David Pallister, die voormalige verslaggewer van die voog, wat op ouderdom oorlede is 76 na komplikasies na 'n longkankeroperasie, was betrokke by baie van die mooiste ondersoeke van die koerant. He was a member of the team that exposed the former Conservative politicians Jonathan Aitken en Neil Hamilton, both of whom unsuccessfully sued the paper for libel and he played a major part in the coverage of the wrongful convictions of the Guildford Four and the Birmingham Six.
It was his provocative article on the Guardian’s front page in 1995 about Aitken’s connections with the Saudis that prompted the latter’s famous press conference in which he promised that the “sword of truth” would root out “the cancer of bent and twisted journalism” supposedly represented by the work of Pallister and his colleague, David Leigh. This led to the libel action against the Guardian and Aitken’s eventual conviction for perjury in 1999.
He was born in Newcastle, towards the end of the second world war, to Matthew Clark, a civil engineer, and Joan (nee Mordue), a college registrar. His father’s peripatetic profession meant that his childhood was spent variously in Durham, Bishop Auckland, North Yorkshire, Preston and Oxfordshire. David attended Preston and Wallingford grammar schools and played rugby for the latter school’s first XV, noted in the Wallingfordian for his “tackling and strong running”.
He graduated in history at Liverpool University and married Lynn Winterburn, a fellow student, in 1967, spending time in Berlin with her; the marriage ended in divorce. Pallister worked briefly as a supply teacher at Granby Street secondary modern in Liverpool.
He joined the Thomson newspaper group’s graduate trainee scheme in 1967 and his first job in journalism was as a general reporter at the Stockport Express. During a union dispute there in 1971, which culminated in a lock-out of staff, he became involved with the founding of the Manchester Free Press, one of a number of alternative local newspapers that flourished during the 1970s.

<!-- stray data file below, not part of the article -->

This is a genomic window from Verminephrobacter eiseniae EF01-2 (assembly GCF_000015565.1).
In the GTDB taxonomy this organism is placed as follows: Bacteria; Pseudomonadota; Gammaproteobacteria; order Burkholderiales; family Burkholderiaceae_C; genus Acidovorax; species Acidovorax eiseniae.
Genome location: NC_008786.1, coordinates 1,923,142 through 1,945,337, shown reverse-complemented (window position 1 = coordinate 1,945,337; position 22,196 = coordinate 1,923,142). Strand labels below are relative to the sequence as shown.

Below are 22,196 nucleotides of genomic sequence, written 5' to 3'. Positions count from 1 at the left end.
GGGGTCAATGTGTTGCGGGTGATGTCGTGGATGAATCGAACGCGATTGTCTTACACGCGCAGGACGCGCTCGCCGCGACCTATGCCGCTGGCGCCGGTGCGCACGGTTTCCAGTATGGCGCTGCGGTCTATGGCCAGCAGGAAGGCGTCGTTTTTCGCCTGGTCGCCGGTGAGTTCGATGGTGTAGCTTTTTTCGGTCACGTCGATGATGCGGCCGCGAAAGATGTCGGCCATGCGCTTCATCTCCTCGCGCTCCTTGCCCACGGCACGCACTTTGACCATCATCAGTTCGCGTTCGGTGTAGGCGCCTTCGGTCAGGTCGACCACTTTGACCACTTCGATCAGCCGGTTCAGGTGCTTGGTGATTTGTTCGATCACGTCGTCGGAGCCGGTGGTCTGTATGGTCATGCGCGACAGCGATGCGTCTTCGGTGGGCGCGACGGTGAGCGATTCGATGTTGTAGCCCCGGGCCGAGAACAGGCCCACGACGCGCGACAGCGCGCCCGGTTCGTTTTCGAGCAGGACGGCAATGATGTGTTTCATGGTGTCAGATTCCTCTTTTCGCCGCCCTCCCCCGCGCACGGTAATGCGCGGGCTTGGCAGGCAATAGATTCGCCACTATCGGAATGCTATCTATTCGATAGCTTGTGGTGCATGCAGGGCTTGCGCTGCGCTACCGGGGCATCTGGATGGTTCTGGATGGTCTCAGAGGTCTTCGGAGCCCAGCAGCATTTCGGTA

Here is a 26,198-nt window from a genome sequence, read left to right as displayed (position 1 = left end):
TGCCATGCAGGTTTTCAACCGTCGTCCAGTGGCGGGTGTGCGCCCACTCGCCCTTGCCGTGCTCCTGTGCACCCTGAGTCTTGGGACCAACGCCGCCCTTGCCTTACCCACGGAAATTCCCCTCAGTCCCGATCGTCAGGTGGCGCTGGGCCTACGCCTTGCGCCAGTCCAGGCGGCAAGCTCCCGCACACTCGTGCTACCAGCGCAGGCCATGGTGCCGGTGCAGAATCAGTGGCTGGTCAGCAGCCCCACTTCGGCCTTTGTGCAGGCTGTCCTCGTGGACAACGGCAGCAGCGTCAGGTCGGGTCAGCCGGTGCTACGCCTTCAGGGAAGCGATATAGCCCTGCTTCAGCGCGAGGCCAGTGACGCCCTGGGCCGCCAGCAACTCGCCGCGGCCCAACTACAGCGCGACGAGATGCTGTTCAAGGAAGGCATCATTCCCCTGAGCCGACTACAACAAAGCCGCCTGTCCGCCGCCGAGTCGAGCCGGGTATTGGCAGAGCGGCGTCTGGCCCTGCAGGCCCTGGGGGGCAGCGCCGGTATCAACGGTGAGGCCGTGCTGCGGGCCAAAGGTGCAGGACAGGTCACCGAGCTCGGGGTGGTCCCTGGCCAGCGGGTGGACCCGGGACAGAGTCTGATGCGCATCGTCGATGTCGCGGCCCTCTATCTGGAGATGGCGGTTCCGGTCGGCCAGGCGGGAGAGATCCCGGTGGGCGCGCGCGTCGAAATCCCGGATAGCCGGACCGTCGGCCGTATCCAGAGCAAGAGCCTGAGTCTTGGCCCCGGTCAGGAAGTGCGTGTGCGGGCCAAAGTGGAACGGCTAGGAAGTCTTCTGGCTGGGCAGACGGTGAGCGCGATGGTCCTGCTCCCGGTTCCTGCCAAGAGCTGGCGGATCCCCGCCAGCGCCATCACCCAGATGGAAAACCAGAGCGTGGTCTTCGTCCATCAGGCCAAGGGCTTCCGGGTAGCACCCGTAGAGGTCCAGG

He then joined the Manchester Evening News, initially hoping to write about music, but found himself being appointed as “nightclub correspondent” – about which he would later speak entertainingly – covering performances by Val Doonican, Bernard Manning en Gene Pitney, rather than the jazz, reggae and world music that he much preferred; he remained a regular visitor to Ronnie Scott’s jazz club in Soho, Londen, throughout his life.
He joined the Guardian in 1974 and was one of a group of young reporters, including Leigh, Martin Walker and Peter Chippindale, who were committed to investigating corruption, official secrecy, racist organisations, the arms trade and miscarriages of justice. By now he had changed his surname from Clark to Pallister, his middle name, to avoid confusion with a contemporary of the same name who was involved in the founding of the leftwing magazine the Leveller.
One of his earliest stories was about the circumstances surrounding the death of Blair Peach, the anti-racist campaigner who was killed on an anti-National Front demonstration in Southall in 1979. His involvement in covering the cases of the Guildford Four and the Birmingham Six led to him working with Gerry Conlon on his memoir, Proved Innocent (1990).
His interest in the Irish cases continued with his investigation into the deaths of IRA members in Gibraltar in the so-called Death on the Rock case in which three IRA members, Mairéad Farrell, Daniel McCann and Seán Savage were shot dead by the SAS in 1988. It was while reporting from Gibraltar that he met his second wife, the barrister Aswini Weereratne. They married in 1997 and their son, Sam, was born in 1999 and graduated this summer from Cambridge University; Pallister was a devoted father.
He was very involved in the Guardian’s coverage of Africa, specifically Nigeria, where he covered the elections in the 80s and 90s and the famine in Ethiopia. He also reported on the civil wars in Sri Lanka and Lebanon. He was a co-author, with Sarah Stewart and Ian Lepper, of South Africa Inc: The Oppenheimer Empire (1987) en, with Luke Harding and Leigh, of The Liar: The Fall of Jonathan Aitken (1997). In 1999 his coverage of the Stephen Lawrence case was shortlisted for a Commission for Racial Equality media award.
After leaving the Guardian in 2009 he worked on a number of stories for the website Exaro News. David Hencke, his colleague there and at the Guardian, described him as “an incredibly thorough journalist, not egotistical at all, and always researching things to a very high standard”. He was on the editorial advisory board of the Bureau of Investigative Journalism and worked with Gavin MacFadyen at the Centre for Investigative Journalism. Politically committed from his student days onwards, he retained his principles throughout his life.
His retirement finally allowed him time to obsess over his local team, Arsenal, and walk his two dogs daily on Hampstead Heath.
He is survived by Aswini and Sam, and by his sister, Elizabeth.